When you run a mod like AWS Thrifty, which finds ways to trim your AWS costs, Steampipe runs a set of controls. Each control in turn wraps a SQL query that returns at least three columns: status, reason, and resource.
These queries can also return extra columns, called dimensions, that add context to benchmark reports. For mods associated with AWS, useful dimensions include account_id and region; these help you track down, for example, where you're running EC2 instances that could be upgraded to newer and less costly instance types. You could always add dimensions yourself, but that required you to rewrite the mod's queries. Now, for dimensions that apply to any query in a mod, you can define them in mod variables.
You can now also add resource tags to your your reports, to help filter and group control outputs. Use them in cost-savings reports, for example, to segment controls by application team or cost center. To enrich your reports with resource tags for Cost Center, Owner and Environment, you can pass these tag names to the Steampipe CLI command
steampipe check control.ec2_instance_older_generation --var='tag_dimensions=["Cost Center", "Owner", "Environment"]'
Or if running in Steampipe Cloud, you can adjust the mod settings there.
Either way, the tag values will now appear in the control ouput.
When you export your results to CSV, JSON or other supported outputs, the tags are included and you can use them to filter and group the data.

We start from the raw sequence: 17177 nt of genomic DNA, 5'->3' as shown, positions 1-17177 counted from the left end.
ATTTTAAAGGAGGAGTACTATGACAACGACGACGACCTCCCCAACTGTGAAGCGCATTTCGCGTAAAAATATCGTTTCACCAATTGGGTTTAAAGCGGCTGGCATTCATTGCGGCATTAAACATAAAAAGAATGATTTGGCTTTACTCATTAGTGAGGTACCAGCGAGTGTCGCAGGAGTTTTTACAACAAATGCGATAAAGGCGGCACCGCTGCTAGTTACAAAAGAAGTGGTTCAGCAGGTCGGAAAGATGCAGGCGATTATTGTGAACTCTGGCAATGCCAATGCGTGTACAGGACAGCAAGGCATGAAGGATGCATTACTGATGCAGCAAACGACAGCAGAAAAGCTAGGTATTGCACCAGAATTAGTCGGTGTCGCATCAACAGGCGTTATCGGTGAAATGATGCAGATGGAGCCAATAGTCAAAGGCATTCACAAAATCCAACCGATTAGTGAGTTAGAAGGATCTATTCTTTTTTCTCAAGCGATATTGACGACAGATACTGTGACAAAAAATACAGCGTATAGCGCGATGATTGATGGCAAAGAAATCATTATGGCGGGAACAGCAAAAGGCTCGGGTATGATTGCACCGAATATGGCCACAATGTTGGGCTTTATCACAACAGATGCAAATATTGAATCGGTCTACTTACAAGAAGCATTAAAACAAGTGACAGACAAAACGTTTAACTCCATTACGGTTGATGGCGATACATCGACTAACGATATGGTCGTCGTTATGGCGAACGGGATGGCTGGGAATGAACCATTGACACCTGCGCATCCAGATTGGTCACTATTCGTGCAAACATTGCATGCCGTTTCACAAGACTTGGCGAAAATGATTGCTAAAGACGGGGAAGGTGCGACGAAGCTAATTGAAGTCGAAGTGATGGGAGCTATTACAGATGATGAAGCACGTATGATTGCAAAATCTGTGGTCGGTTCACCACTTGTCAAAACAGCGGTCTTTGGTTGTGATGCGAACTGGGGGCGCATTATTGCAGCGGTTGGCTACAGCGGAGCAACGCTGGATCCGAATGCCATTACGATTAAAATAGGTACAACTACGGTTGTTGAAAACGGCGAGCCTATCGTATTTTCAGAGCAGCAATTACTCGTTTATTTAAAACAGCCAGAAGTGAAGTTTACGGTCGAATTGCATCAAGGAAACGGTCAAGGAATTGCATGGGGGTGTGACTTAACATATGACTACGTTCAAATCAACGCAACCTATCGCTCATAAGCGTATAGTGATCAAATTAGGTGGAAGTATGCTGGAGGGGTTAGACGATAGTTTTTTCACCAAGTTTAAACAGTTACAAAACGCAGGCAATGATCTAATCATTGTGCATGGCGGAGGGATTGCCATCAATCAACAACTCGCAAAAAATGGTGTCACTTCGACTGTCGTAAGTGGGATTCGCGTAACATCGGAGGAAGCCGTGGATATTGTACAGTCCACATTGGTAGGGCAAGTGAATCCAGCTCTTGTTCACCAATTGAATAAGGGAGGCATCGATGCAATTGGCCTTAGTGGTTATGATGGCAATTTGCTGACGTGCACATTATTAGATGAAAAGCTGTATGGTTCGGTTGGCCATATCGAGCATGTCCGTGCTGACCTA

If you are aggregating connections you might want to see the connection_name in addition to acount_id and region. These aliases can provide more context when managing multiple accounts, and help distinguish which account_id corresponds to which workload.
We can extend the prior CLI command like so.
steampipe check control.ec2_instance_older_generation --var='tag_dimensions=["Cost Center", "Owner", "Environment"]' --var='common_dimensions=["region","account_id","connection_name"]'
Or if in Steampipe Cloud, you can again adjust in the mod settings directly.
Here's a sample result.
It's all about context
When you run cross-account and cross-region benchmarks, it's helpful to contextualize the results. The added dimensions discussed here are available not only for AWS Thrifty but also for many of the other mods as well.
If you have questions about common_dimensions and tag_dimensions, or thoughts about other ways to contextualize control outputs, our Slack community is the place to share them.